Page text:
|Ch. 3: The Reasoning behind Reason
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|Author:||Chris OConnor [ Mon Nov 03, 2014 10:32 pm ]|
|Post subject:||Ch. 3: The Reasoning behind Reason|
Ch. 3: The Reasoning behind Reason
Please use this thread to discuss the above section of Lex Bayer and John Figdor’s “Atheist Mind, Humanist Heart: Rewriting the Ten Commandments for the Twenty-first Century.”
You’re also welcome to create new threads however you see fit.
|Author:||DWill [ Sat Dec 13, 2014 2:10 pm ]|
|Post subject:||Re: Ch. 3: The Reasoning behind Reason|
Note to Robert Tulip: Hume alert!
Yes, Hume would say that we can't be absolutely certain that the sun will rise tomorrow. But we can have a reasonable expectation based on our observation and inductive reasoning process. We can fortify this reasoning with the demonstrated hypotheses of science. Our assessment of the strength of all the evidence we're considering gives us a feeling of confidence in the belief, from very weak to very strong.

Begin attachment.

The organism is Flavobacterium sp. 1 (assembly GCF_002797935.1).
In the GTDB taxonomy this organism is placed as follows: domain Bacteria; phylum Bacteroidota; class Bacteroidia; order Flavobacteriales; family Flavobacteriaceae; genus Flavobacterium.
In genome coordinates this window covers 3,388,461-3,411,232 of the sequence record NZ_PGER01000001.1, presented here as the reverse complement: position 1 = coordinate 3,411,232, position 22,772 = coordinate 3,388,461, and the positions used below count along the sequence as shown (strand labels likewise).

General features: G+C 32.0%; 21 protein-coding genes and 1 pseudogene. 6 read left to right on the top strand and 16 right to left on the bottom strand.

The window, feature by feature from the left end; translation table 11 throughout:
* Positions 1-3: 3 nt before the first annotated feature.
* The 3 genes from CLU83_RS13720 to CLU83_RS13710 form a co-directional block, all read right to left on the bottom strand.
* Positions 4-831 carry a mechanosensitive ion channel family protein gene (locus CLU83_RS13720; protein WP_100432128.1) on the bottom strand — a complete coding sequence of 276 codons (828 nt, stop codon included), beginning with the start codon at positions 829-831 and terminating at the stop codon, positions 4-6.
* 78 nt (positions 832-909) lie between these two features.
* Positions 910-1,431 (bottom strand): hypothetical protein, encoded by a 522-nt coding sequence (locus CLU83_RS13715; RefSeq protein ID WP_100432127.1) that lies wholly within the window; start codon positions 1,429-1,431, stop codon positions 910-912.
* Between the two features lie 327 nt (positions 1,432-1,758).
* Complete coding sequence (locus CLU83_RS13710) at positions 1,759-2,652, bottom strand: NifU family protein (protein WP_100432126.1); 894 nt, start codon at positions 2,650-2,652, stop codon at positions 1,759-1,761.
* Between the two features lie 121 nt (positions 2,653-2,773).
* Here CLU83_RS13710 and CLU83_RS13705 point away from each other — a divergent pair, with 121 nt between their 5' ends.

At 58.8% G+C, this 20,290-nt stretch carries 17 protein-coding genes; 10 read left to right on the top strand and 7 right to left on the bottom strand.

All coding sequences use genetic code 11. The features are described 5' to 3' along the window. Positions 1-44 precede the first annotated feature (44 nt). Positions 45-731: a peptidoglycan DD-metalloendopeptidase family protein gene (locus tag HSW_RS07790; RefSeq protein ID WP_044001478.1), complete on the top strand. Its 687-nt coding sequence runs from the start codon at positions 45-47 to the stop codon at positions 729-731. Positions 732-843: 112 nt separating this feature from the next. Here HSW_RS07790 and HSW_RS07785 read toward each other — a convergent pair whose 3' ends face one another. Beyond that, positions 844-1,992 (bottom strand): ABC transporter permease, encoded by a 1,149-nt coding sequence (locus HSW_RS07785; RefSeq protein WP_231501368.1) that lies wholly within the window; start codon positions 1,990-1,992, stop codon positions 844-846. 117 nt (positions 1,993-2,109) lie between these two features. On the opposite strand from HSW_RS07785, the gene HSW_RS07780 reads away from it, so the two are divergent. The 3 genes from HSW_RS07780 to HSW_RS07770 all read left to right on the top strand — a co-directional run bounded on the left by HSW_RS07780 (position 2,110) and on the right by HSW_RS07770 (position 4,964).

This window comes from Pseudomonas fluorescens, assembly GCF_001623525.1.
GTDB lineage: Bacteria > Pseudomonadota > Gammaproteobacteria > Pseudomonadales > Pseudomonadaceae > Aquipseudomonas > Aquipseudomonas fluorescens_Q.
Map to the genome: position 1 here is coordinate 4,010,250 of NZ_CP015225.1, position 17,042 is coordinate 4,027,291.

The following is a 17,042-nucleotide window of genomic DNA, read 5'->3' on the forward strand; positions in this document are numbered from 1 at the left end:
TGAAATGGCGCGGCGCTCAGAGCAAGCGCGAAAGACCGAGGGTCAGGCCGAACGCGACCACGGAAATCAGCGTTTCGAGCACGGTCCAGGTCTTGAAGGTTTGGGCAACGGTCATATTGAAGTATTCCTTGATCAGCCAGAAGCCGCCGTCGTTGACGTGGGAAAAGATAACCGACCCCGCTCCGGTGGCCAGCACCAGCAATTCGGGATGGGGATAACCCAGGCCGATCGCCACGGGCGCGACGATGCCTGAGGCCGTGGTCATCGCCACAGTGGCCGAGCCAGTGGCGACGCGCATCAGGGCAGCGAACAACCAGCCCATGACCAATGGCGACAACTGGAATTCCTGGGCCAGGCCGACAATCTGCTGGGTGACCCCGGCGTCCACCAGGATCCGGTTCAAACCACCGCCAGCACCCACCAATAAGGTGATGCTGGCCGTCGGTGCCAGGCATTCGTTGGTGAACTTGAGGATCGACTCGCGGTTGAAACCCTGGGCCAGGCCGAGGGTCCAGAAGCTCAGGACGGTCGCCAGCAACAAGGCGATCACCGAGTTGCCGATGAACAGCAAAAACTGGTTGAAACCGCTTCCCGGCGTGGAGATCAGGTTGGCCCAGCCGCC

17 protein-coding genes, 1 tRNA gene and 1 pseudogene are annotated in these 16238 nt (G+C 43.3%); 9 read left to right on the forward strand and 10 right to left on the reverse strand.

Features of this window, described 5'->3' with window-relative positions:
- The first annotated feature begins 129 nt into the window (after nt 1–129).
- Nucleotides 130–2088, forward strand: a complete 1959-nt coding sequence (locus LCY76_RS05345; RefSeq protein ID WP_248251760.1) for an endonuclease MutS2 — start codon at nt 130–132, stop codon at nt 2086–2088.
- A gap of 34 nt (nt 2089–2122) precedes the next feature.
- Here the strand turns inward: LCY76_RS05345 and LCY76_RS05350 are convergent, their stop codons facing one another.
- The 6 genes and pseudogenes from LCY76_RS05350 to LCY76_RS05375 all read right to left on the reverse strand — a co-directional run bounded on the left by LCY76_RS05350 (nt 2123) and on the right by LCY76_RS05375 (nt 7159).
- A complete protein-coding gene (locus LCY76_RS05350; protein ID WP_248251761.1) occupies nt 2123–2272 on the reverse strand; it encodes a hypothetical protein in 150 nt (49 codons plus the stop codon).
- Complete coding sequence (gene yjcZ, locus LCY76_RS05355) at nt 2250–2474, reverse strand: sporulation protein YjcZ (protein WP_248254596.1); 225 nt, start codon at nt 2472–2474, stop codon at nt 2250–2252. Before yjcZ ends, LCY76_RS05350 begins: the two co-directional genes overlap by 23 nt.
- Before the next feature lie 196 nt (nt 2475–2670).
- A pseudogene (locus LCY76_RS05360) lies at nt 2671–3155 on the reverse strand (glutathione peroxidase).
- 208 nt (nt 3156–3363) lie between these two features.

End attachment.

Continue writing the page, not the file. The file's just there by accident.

The most important point I took from this chapter concerns this confidence of belief, a confidence which to some extent must be based on our individual circumstances and experiences. Philosophers have called this "perspectival realism." As the authors say, "While the truth is absolute, our ability to assess that truth is not. We're all fallible human beings with different observations and experiences, and we can't be sure about the complete validity of each belief." When we feel most strongly that a belief is either true or false, often is it something about our experience or individual perspective that produces this quality. This isn't at all the same as accepting that all truth is relative to the one's point of view. The fourth non-commandment, is, after all, "All truth is proportional to the evidence."
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